Colorado was once home to crocodiles and proof was just unearthed near Walden.
Colorado wasn’t always the winter mountain destination we all know and love. At one time, millions of years ago, parts of what we know as Colorado was covered in tropical swamps. And if we learned anything from the Crocodile Dundee movies, nothing loves a good swamp more than crocs.
On a bluff near Walden, a team of paleontologists from Paleo Solutions have recently discovered the proof of crocodile life here the state. It’s a far cry from the grazing cattle that roam the land today, and it’s a tremendous find for Colorado.
The excavating has unearthed croc bones, teeth, and scales from the Paleocene and Eocene epochs, some 50 to 60 million years ago. That wouldn’t be too long after dinosaurs became extinct. The croc is estimated at five to six feet in length. The discovery, as well as turtle, fish, and plant fossils, is only about six inches deep in the ground.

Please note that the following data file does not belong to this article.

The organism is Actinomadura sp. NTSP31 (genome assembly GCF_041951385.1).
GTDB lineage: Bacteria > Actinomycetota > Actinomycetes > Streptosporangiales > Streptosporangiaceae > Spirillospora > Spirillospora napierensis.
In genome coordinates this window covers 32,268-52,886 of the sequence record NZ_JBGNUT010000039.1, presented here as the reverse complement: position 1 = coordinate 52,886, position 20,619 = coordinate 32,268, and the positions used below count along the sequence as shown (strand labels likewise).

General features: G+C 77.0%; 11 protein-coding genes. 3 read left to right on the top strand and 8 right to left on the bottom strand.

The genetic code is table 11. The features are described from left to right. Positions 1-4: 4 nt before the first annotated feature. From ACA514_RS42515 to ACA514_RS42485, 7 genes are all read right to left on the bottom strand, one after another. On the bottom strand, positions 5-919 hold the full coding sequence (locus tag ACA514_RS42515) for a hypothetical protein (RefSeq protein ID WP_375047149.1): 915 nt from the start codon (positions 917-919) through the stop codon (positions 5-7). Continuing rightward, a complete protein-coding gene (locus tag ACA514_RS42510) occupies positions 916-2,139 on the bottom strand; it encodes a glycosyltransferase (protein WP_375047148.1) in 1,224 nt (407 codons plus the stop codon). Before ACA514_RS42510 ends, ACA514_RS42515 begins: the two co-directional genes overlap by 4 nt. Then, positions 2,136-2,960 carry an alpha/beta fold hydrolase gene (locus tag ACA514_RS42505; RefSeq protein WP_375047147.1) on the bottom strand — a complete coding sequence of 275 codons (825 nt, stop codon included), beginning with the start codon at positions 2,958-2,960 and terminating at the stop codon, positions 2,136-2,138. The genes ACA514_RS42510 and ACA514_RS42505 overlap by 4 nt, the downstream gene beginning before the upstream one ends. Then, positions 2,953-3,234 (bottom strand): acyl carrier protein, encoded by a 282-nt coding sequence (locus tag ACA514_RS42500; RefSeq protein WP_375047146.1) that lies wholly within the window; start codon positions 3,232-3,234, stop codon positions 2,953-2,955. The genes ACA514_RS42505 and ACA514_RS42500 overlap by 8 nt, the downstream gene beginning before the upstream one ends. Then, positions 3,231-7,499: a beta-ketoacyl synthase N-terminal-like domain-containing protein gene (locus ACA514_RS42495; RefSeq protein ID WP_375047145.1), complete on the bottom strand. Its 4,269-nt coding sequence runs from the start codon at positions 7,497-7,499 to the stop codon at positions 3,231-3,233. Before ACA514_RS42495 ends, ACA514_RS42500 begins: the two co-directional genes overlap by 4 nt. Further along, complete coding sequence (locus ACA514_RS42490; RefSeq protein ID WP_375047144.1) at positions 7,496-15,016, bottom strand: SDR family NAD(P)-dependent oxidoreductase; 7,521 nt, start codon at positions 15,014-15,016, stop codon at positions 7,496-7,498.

A rib bone, possibly from a turtle, found at the site. Courtesy of BLM (Facebook).
The original find was made on Bureau of Land Management land during a site inspection before oil and natural gas development was allowed in the area. Paleo Solutions often works construction and oil sites to rescue artifacts and bones before any digging or drilling.
The bones that are unearthed will be sent to the Denver Museum of Nature and Science for cleaning and research. The crew was wrapping up its year-long dig but plans to map its discoveries, allowing students to come out and excavate in the future.
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